The president urged mayors to raise the minimum wage, guarantee paid sick leave, and expand childcare and pre-kindergarten education — all issues with little traction among congressional Republicans…

Since Obama called for an increase to the minimum wage in 2013, 17 states and the District of Columbia have passed raises. Large retailers, including Wal-Mart Stores Inc, IKEA, and Gap Inc. have also pledged to increase the lowest hourly wage for their employees.

This could be viewed as a political ploy to shame Congress or subvert the typical process by which Washington works. In contrast, Obama’s strategy works with one of the standard lines about big-city mayors: they can’t be as partisan as legislators or those in the executive branch because they have to attend to more practical details on a regular basis. In other words, they have to make sure their cities work and can’t afford to get bogged down in ideological standoffs. (Interestingly, I heard this again recently at a conference in Chicago and there was some open laughter.)

That said, economic issues would certainly matter to many mayors as they need jobs for citizens as well as the economic benefits that come with jobs and economic growth (increased population, more tax revenues, increased prestige, etc.). Of course, there is disagreement about how to best do this. Chicago mayor Rahm Emanuel presents some of these contrasts. Is he pro-Walmart? He certainly seems to like attracting big corporations and tech start-ups. Is he truly interested in economic development in poorer neighborhoods? How much influence do wealthy businesspeople have in Chicago? He was behind raising the minimum wage in Chicago. Can he be considered non-partisan?

Whether Congress acts or not, cities and metropolitan regions are large economic engines and their leaders do have some latitude in policies that could encourage or discourage economic growth.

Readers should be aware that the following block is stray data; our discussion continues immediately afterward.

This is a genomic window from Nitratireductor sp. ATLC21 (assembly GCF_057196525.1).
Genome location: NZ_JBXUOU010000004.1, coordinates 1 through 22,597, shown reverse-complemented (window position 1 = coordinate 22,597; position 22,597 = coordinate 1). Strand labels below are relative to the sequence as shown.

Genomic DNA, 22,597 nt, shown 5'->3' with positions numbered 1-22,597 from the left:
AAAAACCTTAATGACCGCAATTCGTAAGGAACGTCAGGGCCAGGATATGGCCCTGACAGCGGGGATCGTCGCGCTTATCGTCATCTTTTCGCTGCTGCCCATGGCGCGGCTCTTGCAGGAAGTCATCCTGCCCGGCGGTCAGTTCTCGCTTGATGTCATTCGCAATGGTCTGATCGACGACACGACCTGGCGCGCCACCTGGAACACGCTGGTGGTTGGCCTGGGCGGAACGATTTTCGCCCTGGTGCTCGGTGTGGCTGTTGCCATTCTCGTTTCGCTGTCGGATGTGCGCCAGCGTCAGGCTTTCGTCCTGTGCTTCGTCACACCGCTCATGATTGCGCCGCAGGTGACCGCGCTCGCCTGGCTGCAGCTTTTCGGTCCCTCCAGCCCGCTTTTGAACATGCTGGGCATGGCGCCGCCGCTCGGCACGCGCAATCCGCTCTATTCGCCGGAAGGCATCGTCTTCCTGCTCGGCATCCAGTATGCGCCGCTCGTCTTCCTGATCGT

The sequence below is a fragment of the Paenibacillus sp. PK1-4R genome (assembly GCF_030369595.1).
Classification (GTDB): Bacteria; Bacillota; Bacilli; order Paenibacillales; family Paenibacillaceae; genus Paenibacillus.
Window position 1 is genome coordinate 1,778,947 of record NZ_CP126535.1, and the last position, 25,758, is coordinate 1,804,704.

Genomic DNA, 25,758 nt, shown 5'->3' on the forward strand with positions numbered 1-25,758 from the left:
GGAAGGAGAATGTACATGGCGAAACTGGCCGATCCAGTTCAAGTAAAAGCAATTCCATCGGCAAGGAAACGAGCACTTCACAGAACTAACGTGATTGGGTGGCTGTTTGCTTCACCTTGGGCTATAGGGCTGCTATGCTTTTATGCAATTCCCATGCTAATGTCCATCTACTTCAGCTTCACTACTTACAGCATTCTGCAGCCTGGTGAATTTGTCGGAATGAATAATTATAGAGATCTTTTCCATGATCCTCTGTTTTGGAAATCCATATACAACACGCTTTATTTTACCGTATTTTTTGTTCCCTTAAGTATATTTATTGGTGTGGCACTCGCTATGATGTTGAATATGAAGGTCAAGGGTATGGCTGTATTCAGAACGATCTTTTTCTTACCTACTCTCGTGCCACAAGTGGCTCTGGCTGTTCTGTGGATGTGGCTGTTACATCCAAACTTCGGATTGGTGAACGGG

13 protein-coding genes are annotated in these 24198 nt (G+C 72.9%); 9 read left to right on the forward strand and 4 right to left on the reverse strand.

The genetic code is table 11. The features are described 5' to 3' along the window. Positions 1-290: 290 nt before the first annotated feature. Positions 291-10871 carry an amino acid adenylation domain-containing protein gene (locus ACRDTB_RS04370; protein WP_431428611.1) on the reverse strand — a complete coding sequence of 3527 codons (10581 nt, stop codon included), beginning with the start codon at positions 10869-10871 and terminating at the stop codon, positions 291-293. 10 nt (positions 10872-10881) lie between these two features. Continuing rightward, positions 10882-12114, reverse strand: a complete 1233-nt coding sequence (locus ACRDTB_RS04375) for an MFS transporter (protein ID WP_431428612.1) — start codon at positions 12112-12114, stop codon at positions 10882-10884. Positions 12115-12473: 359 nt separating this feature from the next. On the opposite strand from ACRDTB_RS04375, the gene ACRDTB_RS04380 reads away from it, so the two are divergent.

Odd poll: Rahm Emanuel more negatively rated than Eisenhower traffic

One challenger to Chicago Mayor Rahm Emanuel used some dubious questions to find how the mayor ranks compared to other disliked things:

The poll, with questions tailor-made to grab headlines, was paid for by Ald. Bob Fioretti (2nd) and conducted Sept. 26-29 by Washington D.C.-based Hamilton Campaigns…

Fioretti’s pollster was apparently looking to put a new twist on the issue by testing the mayor’s unfavorable ratings against some high-profile enemies, including the Bears’ archrival Green Bay Packers.

Of the 500 likely Chicago voters surveyed, 23 percent had a “somewhat unfavorable” opinion of Emanuel and 28 percent had a “very unfavorable” view of the mayor.

That’s an overall negative rating of 51 percent, compared to 49 percent overall for morning traffic on the Eisenhower. Conservative-leaning Fox News Channel had a slightly higher unfavorable rating in Democratic-dominated Chicago while the Packers stood at 59 percent.

Odd comparisons of apples to oranges. As the article notes, it sounds like a publicity stunt – which appears to work because the article then goes on to give Fioretti more space. Giving space to bad statistics is not a good thing in the long run with a public (and media) that suffers from innumeracy.

Two thoughts:

1. I could imagine where this might go if Emanuel or others commission similar polls. How about: “Chicago’s Mayor is more favorably rated than Ebola”?

2. How did the Packers only get a negative rating of 59% in Chicago? Are there that many transplanted Wisconsin residents or are Chicago residents not that adamant about their primary football rival?

Financially troubled Chicago has to pay out more to reimburse drivers for pothole damage

Chicago doesn’t have much money these days but it will have even less after reimbursing drivers for potholes:

Mayor Rahm Emanuel has ordered the Chicago Department of Transportation to assign all 30 of its pothole crews to main streets on Mondays and Fridays to address scores of potholes in blitzkrieg fashion using a grid system.

The Chicago Sun-Times reported last month that the cash-strapped city has been hit with a blizzard of damage to vehicle claims thanks to a relentless barrage of snow, cold and wild temperature swings that has turned city streets into the surface of the moon.